The artists are juried by an independent panel of expert judges and hand-selected from hundreds of applicants based on quality and diversity. All of the artwork is original and handmade. “We have a very selective jury process and choose only the finest artists providing festival-goers with an extraordinary experience,” says festival promoter Howard Alan.
All of the artists will be on site for the duration of the show and festival patrons are encouraged to engage the artists as they explore the exhibits. The prices are set to suit all budgets and will range from as low as $25 up to $30,000. The wide array of art will appeal to collectors and art enthusiasts as well as those looking for unique and affordable gift items.
“You have the opportunity to meet many different artists in one location and personally connect with them before purchasing a piece, which makes the investment much more meaningful,” assures Alan.
The artists, local merchants, restaurants and hotels all benefit from the festival, which drives additional guests and dollars to the community. Howard Alan advocates the importance of supporting the arts and artists because this in turn helps the community. He believes we can make a difference that will positively impact the local economy. “We need to invest in each other, investing in our artists and our community will help to fuel the economy,” adds Alan.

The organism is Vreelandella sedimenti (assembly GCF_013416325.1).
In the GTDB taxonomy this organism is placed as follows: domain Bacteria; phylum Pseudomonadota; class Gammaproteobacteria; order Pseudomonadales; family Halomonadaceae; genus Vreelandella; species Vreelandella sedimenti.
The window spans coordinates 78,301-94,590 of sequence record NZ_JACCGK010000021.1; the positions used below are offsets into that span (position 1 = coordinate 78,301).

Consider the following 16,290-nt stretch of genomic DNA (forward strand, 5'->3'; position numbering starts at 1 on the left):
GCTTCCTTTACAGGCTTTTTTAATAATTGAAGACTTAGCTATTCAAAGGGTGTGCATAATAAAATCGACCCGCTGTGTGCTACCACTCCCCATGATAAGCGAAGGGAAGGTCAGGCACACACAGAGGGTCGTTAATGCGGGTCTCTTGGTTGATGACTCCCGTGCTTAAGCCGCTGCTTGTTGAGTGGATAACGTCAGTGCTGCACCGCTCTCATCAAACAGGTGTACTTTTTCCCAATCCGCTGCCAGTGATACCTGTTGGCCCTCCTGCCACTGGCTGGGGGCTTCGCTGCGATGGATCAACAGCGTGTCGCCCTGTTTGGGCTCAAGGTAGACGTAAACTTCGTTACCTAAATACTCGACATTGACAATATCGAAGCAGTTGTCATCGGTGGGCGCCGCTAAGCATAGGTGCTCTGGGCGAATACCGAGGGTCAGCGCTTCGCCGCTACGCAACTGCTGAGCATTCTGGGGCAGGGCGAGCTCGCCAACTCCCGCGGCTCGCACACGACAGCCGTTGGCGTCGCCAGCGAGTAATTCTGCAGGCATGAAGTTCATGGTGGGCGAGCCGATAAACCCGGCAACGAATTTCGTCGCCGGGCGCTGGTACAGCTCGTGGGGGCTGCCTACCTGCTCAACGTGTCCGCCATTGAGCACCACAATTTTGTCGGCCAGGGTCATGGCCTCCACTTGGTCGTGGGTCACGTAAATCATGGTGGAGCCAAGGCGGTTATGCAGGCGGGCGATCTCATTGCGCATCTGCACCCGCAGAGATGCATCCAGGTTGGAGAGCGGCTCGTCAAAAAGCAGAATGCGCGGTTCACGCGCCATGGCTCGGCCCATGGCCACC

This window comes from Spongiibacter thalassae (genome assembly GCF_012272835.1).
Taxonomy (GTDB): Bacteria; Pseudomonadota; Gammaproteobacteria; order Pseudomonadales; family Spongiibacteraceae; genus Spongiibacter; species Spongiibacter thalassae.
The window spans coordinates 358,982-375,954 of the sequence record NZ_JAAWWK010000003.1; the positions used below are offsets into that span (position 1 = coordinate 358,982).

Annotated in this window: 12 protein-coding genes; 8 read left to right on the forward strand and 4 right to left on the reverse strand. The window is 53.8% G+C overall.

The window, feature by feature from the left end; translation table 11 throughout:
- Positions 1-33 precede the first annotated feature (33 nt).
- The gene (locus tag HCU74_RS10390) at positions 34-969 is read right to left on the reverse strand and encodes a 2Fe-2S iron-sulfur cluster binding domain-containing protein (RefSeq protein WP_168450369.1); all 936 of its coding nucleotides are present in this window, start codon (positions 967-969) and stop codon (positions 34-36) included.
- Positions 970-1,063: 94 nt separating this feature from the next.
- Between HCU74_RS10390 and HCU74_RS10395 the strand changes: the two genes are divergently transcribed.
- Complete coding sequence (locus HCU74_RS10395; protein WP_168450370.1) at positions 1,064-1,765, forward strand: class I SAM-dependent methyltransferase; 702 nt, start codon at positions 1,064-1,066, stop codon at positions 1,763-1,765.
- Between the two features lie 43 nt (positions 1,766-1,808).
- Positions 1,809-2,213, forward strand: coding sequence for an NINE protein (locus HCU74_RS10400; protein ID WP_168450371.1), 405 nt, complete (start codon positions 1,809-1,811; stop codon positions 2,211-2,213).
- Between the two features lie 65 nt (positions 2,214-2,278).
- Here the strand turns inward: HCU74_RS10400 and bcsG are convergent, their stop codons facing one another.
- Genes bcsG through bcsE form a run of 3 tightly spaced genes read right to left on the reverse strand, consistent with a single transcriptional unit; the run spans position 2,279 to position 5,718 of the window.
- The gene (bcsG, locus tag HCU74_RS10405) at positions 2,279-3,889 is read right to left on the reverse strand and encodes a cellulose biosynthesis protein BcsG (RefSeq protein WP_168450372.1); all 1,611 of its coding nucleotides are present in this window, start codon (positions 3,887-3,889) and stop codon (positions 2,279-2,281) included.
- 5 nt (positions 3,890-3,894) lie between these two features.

Howard Alan Events develops and produces some of the nation’s finest juried art shows in more than 40 venues each year, many are ranked among the top 100 art fairs in the country by Sunshine Artist magazine. These shows, which attract locals and tourists alike, include the Alexandria King Street Art Festival (Alexandria, VA), the Downtown Aspen Art Festival (Aspen, CO), the Beaver Creek Art Festival (Beaver Creek, CO), and the Las Olas Art Fairs, (Fort Lauderdale, FL).
The 3rd Annual Arlington Festival of the Arts runs Saturday and Sunday, April 18-19, from 10:00 am to 5:00 pm each day, admission is free. The artists will be set up along Washington Boulevard, Clarendon Boulevard and N. Highland Street. For additional information about the 3rd Annual Arlington Festival of the Arts and other Howard Alan Events shows across the country, visit www.artfestival.com or call 561-746-6615.
The preceding post was sponsored by Howard Alan Events
Arlington’s Population to Decline? — Contrary to the conventional wisdom that Arlington’s population will continue to rise over time, one University of Virginia forecast predicts that Arlington’s population will fall — from 229,302 people today to 197,065 by 2040 — as millenials grow up, have families and seek refuge from urban life and affordable single family homes in the exurbs. The forecast predicts a 56.8 percent increase in population for Loudoun County and a 141.4 percent increase in population for Stafford County. [Washingtonian]